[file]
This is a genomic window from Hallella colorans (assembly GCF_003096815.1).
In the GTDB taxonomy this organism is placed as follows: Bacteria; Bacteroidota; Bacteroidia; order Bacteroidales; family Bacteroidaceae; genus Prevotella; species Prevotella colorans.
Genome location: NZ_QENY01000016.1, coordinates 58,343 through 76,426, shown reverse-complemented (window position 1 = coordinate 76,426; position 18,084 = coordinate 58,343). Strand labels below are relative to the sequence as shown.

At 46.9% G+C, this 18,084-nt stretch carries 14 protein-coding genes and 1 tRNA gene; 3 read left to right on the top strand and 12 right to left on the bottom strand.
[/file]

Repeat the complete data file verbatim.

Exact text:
This is a genomic window from Hallella colorans (assembly GCF_003096815.1).
In the GTDB taxonomy this organism is placed as follows: Bacteria; Bacteroidota; Bacteroidia; order Bacteroidales; family Bacteroidaceae; genus Prevotella; species Prevotella colorans.
Genome location: NZ_QENY01000016.1, coordinates 58,343 through 76,426, shown reverse-complemented (window position 1 = coordinate 76,426; position 18,084 = coordinate 58,343). Strand labels below are relative to the sequence as shown.

At 46.9% G+C, this 18,084-nt stretch carries 14 protein-coding genes and 1 tRNA gene; 3 read left to right on the top strand and 12 right to left on the bottom strand.